June 30, 2005

Worried Britain calls extra talks before G8 summit

By Madeline Chambers

LONDON (Reuters) - Britain, worried that deals on climatechange and aid for Africa at next week's Group of Eight (G8)summit will fall short of its goals, is hosting last minutetalks to twist the arms of reluctant partners.

Officials, known as sherpas, always meet before summits tothrash out the details of proposed accords, but the two days oftalks called by Britain, the current G8 chairman, show it isunhappy with the degree of agreement reached so far.

"We are continuing negotiations because we want to get thebest possible package," said one British official. "We believewe have made a lot of progress and believe we can go further."

Officials said it is unusual for such hard negotiations totake place this late. "We have set ourselves ambitious targetsand want to get as close as possible to them," the Britishofficial said of this weekend's talks.

Prime Minister Tony Blair, distracted from Britain's G8Presidency by an election battle in May, wants leaders tocommit themselves to combating African poverty and actingagainst climate change.

But he has met opposition led by Washington, which haswatered down key passages in the draft communique.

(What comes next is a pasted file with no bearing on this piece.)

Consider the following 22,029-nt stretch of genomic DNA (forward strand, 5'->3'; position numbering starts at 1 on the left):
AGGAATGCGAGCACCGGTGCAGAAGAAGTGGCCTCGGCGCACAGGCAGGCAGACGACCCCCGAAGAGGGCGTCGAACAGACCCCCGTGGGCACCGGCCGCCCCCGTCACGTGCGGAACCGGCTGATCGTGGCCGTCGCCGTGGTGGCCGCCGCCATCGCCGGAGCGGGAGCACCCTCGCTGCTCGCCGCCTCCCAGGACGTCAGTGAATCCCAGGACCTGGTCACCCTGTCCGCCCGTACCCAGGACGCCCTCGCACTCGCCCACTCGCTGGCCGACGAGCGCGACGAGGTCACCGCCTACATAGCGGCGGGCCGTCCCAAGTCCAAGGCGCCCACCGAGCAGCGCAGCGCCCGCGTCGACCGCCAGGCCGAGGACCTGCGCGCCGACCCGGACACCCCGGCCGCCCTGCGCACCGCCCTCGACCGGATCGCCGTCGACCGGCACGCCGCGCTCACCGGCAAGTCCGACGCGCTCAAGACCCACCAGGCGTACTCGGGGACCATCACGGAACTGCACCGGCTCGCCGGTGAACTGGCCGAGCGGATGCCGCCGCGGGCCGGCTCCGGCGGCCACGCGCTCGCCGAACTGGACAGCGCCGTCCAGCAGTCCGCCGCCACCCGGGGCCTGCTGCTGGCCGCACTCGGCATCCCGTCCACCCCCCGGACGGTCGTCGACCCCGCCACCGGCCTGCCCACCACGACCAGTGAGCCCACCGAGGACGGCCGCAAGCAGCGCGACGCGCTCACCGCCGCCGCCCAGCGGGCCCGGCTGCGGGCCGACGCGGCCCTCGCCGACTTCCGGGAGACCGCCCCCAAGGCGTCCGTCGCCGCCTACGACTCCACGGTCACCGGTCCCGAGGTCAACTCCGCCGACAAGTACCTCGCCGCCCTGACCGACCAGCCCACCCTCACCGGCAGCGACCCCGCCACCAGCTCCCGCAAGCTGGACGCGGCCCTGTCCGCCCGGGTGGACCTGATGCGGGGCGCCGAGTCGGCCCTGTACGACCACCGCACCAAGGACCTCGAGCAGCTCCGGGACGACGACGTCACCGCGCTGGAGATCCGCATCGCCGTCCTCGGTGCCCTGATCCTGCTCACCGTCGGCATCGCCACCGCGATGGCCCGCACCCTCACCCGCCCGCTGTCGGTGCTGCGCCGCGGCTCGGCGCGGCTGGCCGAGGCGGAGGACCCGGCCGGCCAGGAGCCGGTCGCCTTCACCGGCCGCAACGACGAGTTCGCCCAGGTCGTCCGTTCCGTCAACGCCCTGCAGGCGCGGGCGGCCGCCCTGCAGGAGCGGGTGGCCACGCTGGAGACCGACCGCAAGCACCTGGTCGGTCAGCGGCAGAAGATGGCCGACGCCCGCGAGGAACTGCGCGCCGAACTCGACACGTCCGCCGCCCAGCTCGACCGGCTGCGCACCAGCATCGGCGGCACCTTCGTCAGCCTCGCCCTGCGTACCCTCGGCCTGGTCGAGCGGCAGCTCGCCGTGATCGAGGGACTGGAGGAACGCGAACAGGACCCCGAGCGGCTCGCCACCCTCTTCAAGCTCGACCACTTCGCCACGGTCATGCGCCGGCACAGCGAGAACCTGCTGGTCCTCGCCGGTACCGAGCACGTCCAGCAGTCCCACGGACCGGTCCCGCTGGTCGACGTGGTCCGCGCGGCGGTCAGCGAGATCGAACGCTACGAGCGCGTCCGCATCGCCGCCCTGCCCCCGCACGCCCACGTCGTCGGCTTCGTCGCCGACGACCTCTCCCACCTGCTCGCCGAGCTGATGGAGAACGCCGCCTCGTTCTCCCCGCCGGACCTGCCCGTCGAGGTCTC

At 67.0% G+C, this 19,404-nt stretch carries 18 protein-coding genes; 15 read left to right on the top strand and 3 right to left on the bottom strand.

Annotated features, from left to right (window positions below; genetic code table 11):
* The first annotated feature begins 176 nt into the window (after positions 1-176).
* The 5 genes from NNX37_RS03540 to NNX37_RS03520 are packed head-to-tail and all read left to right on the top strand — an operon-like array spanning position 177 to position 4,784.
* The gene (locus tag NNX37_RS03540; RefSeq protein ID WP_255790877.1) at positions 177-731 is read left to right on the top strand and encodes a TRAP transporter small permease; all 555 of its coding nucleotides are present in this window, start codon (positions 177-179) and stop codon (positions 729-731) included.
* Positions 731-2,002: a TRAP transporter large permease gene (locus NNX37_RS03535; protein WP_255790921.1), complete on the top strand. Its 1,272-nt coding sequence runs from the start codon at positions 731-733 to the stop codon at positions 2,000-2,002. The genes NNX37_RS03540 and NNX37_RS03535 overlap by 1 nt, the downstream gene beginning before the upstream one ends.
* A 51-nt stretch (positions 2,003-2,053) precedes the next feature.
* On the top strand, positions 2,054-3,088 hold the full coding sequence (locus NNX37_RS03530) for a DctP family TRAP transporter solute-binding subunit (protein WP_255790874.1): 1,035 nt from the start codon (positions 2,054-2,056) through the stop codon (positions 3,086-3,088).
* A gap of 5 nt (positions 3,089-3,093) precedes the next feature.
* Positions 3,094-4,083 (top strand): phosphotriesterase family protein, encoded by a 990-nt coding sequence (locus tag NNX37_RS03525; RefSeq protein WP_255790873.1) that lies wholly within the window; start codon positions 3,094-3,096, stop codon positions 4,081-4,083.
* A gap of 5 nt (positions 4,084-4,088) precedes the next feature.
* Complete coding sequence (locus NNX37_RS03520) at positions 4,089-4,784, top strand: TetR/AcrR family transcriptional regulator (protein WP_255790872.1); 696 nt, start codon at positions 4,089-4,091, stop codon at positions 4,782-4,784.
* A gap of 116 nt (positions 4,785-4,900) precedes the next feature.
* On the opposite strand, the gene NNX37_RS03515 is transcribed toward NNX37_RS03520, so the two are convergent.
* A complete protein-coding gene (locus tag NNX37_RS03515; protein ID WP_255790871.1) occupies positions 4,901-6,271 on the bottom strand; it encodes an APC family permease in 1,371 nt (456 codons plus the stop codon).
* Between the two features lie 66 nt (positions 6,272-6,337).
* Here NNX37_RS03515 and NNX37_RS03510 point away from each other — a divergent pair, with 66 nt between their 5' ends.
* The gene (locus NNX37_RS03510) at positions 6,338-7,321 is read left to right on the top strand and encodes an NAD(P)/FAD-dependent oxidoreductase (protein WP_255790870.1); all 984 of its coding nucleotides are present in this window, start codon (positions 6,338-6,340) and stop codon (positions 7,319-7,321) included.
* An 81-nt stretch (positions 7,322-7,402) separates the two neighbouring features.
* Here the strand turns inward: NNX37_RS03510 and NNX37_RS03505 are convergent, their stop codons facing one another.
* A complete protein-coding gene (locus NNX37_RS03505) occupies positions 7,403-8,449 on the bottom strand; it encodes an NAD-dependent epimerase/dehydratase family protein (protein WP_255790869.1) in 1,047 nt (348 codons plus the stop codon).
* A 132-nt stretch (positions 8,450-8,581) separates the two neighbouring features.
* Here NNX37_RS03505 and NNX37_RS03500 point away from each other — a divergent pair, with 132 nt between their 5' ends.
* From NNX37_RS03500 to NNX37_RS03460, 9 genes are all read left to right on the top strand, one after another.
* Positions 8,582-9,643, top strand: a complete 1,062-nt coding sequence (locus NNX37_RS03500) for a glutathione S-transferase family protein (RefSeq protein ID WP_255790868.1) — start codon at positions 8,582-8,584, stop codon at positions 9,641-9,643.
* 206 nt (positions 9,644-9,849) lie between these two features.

One G8 diplomat said leaders faced a stormy summit as Blairshowed little sign of wanting to compromise.


Anti-poverty campaigners want the G8 to boost aid to theworld's poorest continent, cut debt and remove trade barriers.

Officials say Blair wants a comprehensive package forAfrica, including concrete decisions on governance and securitystructures plus extra resources.

"Debt relief and aid must be accompanied by action ontrade, action on transparency, tackling corruption and openingup economic development and it is this comprehensive agenda Ibelieve will be discussed," British Finance Minister GordonBrown told parliament.

"We have come a long way but still have a long way to go,"said Brown.

Some progress has been made. G8 finance ministers agreedearlier this month to wipe out more than $40 billion of poornations' debt and the EU has agreed to boost aid by 2015.

But Washington and others oppose a more ambitious plan toraise an extra $50 billion in aid.

A deal on combating climate change looks harder still. EvenBlair has admitted clinching a deal will be "very difficult."

British officials say they want "concrete actions" totackle climate change and reduce carbon emissions but arehaving trouble convincing Washington that there is even aproblem.

The United States questions the scientific basis for globalwarming and refuses to sign up to the Kyoto Protocol aimed atcutting carbon dioxide (CO2) emissions.

Leaked drafts of the G8 communique show the language hasbeen watered down and plans to fund research have been removed.

(Additional reporting by David Ljunggren)